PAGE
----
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Dr. Shelley Johns, a researcher with the Indiana University Melvin and Bren Simon Comprehensive Cancer Center and Regenstrief Institute, offers advice on how survivors and patients with cancer can recognize and manage the stress they may be experiencing as a result of the COVID-19 pandemic.
The recent and rapidly evolving developments surrounding the novel coronavirus — also known as COVID-19 – has led to significant uncertainties around the world. Those unknowns have led to panic and have subsequently increased the anxiety and stress some may be feeling, particularly those who have survived cancer or are currently in treatment.
“Fear is a natural human emotion. We all have fear during this pandemic, yet the higher risk for health complications from COVID-19 may heighten the stress faced by individuals with cancer. We all need to focus on actions we can take to reduce our risk of contracting the virus, such as social distancing. We can also take practical steps to cope adaptively with chronic stress because the fear is probably not going away anytime soon,” Dr. Shelley Johns, a researcher with the Indiana University Melvin and Bren Simon Comprehensive Cancer Center, said in an interview with CURE®.
“Fear doesn’t have to blind us from taking actions that protect ourselves and our communities and connect us with our deeply held values.”
We spoke with Johns, a board-certified clinical health psychologist, about how people can recognize when they are experiencing anxiety, and what they can do to limit their exposure to stress related to the COVID-19 pandemic.
CURE: As concerns are heightened during times like these, how can people sense they are truly suffering from stress and anxiety?
Johns: Stress usually shows up in four aspects of our lives: our emotions, our bodies, our behaviors and our thoughts.
Some of the most common emotions right now with everything that is going on are fear, worry and sadness as well as feelings of confusion, frustration or anger. Some people may be experiencing loneliness due to social distancing. We can be observant of our emotions, accept them with grace and choose how we will use our emotions to our advantage. For example, fear of COVID-19 can motivate us to stay home to reduce our risk of contracting the virus. Loneliness can motivate us to call a friend or explore video chatting with family who live at a distance.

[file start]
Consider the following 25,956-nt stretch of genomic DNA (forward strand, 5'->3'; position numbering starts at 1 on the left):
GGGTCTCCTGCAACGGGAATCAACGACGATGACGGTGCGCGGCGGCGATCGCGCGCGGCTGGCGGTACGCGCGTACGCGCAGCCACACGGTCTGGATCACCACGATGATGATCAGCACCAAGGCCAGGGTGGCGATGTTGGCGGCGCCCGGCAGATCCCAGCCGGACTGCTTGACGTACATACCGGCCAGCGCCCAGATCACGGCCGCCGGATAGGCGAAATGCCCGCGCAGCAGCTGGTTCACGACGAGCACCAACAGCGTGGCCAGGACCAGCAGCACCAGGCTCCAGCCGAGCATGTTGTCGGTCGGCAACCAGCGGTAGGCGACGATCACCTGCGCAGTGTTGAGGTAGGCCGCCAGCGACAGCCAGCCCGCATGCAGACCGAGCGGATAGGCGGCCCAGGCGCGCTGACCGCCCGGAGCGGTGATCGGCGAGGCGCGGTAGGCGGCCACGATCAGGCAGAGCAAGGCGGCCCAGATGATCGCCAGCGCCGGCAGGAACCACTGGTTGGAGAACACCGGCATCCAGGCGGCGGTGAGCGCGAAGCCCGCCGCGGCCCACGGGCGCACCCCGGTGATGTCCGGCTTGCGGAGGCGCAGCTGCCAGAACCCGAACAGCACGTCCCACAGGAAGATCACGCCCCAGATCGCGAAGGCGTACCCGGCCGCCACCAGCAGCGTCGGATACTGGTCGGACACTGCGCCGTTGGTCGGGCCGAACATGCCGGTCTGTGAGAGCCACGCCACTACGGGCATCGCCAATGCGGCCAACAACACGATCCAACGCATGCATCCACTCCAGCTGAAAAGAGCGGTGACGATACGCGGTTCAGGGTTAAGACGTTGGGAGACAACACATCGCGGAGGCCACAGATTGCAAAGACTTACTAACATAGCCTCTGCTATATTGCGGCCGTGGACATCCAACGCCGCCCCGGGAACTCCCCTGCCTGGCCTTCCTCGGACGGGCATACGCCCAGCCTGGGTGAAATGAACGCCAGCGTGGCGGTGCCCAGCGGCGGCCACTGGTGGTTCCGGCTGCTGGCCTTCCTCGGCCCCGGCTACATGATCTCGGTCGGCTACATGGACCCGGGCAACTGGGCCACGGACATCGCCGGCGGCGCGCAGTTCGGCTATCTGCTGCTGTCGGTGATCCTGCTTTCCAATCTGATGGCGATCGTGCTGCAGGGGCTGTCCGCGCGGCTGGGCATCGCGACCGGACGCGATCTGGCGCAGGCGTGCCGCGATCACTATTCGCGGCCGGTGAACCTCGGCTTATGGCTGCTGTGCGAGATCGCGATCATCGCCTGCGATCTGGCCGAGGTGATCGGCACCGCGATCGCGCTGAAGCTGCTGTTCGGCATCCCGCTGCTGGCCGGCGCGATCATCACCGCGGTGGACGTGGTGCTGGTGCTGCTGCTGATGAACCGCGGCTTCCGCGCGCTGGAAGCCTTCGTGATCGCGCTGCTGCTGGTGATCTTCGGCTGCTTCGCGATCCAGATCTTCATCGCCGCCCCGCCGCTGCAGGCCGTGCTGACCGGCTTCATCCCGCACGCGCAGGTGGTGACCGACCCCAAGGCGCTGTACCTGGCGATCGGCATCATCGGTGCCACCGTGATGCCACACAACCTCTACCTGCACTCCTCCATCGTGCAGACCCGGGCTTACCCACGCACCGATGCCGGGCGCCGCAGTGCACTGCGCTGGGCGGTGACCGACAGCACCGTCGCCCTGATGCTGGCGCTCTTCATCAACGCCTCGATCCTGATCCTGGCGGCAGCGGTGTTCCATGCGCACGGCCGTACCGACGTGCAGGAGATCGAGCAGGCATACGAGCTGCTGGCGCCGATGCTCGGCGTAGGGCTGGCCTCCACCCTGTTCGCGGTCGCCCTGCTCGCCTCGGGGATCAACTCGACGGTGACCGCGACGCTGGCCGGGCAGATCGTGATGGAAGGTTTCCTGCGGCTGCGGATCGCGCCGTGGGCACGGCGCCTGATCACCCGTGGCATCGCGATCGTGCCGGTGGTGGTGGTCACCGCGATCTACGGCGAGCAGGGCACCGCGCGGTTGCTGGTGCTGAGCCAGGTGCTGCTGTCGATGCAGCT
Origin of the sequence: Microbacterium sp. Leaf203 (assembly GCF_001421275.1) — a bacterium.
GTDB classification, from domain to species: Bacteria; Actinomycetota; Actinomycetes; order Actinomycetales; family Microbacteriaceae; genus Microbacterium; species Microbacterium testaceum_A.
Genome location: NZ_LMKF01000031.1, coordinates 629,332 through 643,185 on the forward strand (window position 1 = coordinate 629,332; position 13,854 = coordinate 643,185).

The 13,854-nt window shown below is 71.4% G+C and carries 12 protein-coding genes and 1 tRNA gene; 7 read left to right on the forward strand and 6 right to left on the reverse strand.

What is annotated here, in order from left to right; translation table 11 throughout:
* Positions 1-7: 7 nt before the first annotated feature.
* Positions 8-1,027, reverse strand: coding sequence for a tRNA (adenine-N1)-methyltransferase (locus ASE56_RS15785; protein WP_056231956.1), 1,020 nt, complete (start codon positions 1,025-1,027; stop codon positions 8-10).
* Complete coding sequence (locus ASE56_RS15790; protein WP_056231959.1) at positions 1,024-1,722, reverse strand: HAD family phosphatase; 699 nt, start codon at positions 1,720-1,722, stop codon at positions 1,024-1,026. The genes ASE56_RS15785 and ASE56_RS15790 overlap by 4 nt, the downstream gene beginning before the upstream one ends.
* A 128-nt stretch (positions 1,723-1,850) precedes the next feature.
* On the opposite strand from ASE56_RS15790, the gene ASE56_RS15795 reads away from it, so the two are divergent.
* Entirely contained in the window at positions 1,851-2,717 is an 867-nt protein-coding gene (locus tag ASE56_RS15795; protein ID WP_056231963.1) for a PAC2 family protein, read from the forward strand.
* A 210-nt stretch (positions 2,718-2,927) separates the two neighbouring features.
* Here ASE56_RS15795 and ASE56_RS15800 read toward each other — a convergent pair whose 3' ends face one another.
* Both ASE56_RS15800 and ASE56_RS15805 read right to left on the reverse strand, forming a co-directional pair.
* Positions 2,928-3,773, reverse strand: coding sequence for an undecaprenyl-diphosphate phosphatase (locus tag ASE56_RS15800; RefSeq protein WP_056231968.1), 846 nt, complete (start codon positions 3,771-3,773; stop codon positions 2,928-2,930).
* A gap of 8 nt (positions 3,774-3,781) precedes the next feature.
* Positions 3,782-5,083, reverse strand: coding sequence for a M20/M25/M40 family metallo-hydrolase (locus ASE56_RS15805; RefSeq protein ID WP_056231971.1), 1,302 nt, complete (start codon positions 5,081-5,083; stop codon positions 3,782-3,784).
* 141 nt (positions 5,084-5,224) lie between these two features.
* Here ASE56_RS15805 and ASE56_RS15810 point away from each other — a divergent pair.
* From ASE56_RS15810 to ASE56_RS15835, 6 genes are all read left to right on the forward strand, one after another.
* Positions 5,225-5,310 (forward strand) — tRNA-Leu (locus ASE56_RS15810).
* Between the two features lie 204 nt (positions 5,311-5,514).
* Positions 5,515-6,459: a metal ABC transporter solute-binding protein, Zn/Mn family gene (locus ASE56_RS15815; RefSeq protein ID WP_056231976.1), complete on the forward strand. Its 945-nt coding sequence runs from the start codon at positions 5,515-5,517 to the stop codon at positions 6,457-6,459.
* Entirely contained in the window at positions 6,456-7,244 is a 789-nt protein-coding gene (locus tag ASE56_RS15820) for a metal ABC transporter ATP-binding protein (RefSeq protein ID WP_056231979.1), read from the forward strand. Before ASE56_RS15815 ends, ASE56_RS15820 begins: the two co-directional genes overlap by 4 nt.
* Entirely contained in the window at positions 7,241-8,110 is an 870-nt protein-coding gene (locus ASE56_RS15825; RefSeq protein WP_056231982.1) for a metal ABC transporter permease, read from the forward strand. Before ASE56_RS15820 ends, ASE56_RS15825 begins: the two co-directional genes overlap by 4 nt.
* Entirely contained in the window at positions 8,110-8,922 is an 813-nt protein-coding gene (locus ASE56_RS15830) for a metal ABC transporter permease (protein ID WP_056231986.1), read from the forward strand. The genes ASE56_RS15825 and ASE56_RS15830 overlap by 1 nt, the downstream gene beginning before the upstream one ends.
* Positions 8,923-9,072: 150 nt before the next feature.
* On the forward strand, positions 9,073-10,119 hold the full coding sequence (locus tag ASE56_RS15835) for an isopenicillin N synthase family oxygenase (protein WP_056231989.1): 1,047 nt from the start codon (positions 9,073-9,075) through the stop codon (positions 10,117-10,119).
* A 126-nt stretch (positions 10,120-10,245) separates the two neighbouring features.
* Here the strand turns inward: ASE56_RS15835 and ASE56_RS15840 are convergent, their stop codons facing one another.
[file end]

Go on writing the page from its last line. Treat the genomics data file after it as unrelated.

In terms of the effects of stress on our bodies, we may notice muscle tension, headaches, or more fatigue than usual. We may notice our heart racing or chest pain when we’re watching the news, or maybe getting a little short of breath and feeling unsettled or restless.
Some of the behavioral signs would be things like sleep disturbance, being irritable with others, appetite changes or exhibiting more nervous behaviors, such as nail biting, fidgeting, or pacing.
Stressful thoughts might include ‘the world is never going to be the same again,’ yet a more adaptive thought might be ‘this is an extremely challenging time with a great deal of uncertainty and adjustment, yet I can be resilient and take wise action in the face of COVID-19.’
How does stress and anxiety affect the health of a cancer survivor or someone recently diagnosed with cancer?
The most resilient people on Earth are people with cancer, because they are masters at adjusting to unwanted realities and uncertainty from the moment of diagnosis. People with cancer have looked death in the eye and are still finding their way.